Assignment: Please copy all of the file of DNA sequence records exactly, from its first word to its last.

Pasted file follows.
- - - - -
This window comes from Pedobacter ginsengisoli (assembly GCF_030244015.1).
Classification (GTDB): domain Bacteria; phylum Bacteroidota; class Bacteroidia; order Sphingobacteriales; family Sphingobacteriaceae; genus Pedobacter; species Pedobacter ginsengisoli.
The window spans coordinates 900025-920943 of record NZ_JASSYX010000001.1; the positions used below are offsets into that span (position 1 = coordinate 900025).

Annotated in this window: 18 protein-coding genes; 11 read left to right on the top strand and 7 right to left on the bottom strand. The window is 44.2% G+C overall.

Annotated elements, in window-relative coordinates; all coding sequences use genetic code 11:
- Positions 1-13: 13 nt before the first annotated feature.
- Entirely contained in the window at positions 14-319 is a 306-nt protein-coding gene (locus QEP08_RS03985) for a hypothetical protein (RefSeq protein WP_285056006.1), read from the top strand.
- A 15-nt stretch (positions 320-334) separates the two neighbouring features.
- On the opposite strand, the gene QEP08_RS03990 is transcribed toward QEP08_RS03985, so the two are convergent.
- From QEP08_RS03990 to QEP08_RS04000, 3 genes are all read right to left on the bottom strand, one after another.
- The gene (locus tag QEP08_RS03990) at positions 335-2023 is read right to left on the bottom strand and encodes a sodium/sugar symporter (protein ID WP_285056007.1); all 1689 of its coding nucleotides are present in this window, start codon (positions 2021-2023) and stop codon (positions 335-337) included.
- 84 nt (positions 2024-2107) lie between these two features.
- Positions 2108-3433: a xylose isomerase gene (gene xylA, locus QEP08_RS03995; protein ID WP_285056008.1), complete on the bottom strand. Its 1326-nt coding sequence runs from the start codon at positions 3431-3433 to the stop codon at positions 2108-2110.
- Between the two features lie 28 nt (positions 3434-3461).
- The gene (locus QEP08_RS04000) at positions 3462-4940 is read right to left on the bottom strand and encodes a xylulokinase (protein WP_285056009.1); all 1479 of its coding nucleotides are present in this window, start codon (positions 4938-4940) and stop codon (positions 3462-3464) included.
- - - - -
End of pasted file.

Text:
This window comes from Pedobacter ginsengisoli (assembly GCF_030244015.1).
Classification (GTDB): domain Bacteria; phylum Bacteroidota; class Bacteroidia; order Sphingobacteriales; family Sphingobacteriaceae; genus Pedobacter; species Pedobacter ginsengisoli.
The window spans coordinates 900025-920943 of record NZ_JASSYX010000001.1; the positions used below are offsets into that span (position 1 = coordinate 900025).

Annotated in this window: 18 protein-coding genes; 11 read left to right on the top strand and 7 right to left on the bottom strand. The window is 44.2% G+C overall.

Annotated elements, in window-relative coordinates; all coding sequences use genetic code 11:
- Positions 1-13: 13 nt before the first annotated feature.
- Entirely contained in the window at positions 14-319 is a 306-nt protein-coding gene (locus QEP08_RS03985) for a hypothetical protein (RefSeq protein WP_285056006.1), read from the top strand.
- A 15-nt stretch (positions 320-334) separates the two neighbouring features.
- On the opposite strand, the gene QEP08_RS03990 is transcribed toward QEP08_RS03985, so the two are convergent.
- From QEP08_RS03990 to QEP08_RS04000, 3 genes are all read right to left on the bottom strand, one after another.
- The gene (locus tag QEP08_RS03990) at positions 335-2023 is read right to left on the bottom strand and encodes a sodium/sugar symporter (protein ID WP_285056007.1); all 1689 of its coding nucleotides are present in this window, start codon (positions 2021-2023) and stop codon (positions 335-337) included.
- 84 nt (positions 2024-2107) lie between these two features.
- Positions 2108-3433: a xylose isomerase gene (gene xylA, locus QEP08_RS03995; protein ID WP_285056008.1), complete on the bottom strand. Its 1326-nt coding sequence runs from the start codon at positions 3431-3433 to the stop codon at positions 2108-2110.
- Between the two features lie 28 nt (positions 3434-3461).
- The gene (locus QEP08_RS04000) at positions 3462-4940 is read right to left on the bottom strand and encodes a xylulokinase (protein WP_285056009.1); all 1479 of its coding nucleotides are present in this window, start codon (positions 4938-4940) and stop codon (positions 3462-3464) included.